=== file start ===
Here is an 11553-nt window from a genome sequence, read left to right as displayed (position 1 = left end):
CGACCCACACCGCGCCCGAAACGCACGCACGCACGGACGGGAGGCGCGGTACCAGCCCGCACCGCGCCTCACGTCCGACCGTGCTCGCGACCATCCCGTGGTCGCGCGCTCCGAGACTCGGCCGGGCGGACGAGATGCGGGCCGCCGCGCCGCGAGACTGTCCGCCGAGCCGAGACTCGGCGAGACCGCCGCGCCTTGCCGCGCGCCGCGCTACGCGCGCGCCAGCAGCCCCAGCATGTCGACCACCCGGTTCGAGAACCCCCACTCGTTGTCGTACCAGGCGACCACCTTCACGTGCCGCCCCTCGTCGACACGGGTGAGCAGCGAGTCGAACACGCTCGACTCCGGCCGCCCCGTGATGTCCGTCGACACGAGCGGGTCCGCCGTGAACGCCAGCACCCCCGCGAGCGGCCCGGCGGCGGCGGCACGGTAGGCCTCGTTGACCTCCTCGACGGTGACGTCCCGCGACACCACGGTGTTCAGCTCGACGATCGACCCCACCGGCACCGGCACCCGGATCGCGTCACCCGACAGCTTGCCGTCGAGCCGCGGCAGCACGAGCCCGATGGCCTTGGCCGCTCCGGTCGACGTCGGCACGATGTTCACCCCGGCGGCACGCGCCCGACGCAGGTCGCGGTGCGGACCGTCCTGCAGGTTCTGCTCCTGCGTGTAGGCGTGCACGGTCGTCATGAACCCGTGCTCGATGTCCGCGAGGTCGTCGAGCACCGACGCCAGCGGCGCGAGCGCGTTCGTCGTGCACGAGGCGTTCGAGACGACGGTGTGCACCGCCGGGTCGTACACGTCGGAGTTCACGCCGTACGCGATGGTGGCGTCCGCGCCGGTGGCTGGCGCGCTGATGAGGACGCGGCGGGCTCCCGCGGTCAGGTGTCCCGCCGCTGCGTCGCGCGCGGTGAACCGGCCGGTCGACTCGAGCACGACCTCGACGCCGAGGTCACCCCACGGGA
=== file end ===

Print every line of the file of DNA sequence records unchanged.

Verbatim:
Here is an 11553-nt window from a genome sequence, read left to right as displayed (position 1 = left end):
CGACCCACACCGCGCCCGAAACGCACGCACGCACGGACGGGAGGCGCGGTACCAGCCCGCACCGCGCCTCACGTCCGACCGTGCTCGCGACCATCCCGTGGTCGCGCGCTCCGAGACTCGGCCGGGCGGACGAGATGCGGGCCGCCGCGCCGCGAGACTGTCCGCCGAGCCGAGACTCGGCGAGACCGCCGCGCCTTGCCGCGCGCCGCGCTACGCGCGCGCCAGCAGCCCCAGCATGTCGACCACCCGGTTCGAGAACCCCCACTCGTTGTCGTACCAGGCGACCACCTTCACGTGCCGCCCCTCGTCGACACGGGTGAGCAGCGAGTCGAACACGCTCGACTCCGGCCGCCCCGTGATGTCCGTCGACACGAGCGGGTCCGCCGTGAACGCCAGCACCCCCGCGAGCGGCCCGGCGGCGGCGGCACGGTAGGCCTCGTTGACCTCCTCGACGGTGACGTCCCGCGACACCACGGTGTTCAGCTCGACGATCGACCCCACCGGCACCGGCACCCGGATCGCGTCACCCGACAGCTTGCCGTCGAGCCGCGGCAGCACGAGCCCGATGGCCTTGGCCGCTCCGGTCGACGTCGGCACGATGTTCACCCCGGCGGCACGCGCCCGACGCAGGTCGCGGTGCGGACCGTCCTGCAGGTTCTGCTCCTGCGTGTAGGCGTGCACGGTCGTCATGAACCCGTGCTCGATGTCCGCGAGGTCGTCGAGCACCGACGCCAGCGGCGCGAGCGCGTTCGTCGTGCACGAGGCGTTCGAGACGACGGTGTGCACCGCCGGGTCGTACACGTCGGAGTTCACGCCGTACGCGATGGTGGCGTCCGCGCCGGTGGCTGGCGCGCTGATGAGGACGCGGCGGGCTCCCGCGGTCAGGTGTCCCGCCGCTGCGTCGCGCGCGGTGAACCGGCCGGTCGACTCGAGCACGACCTCGACGCCGAGGTCACCCCACGGGA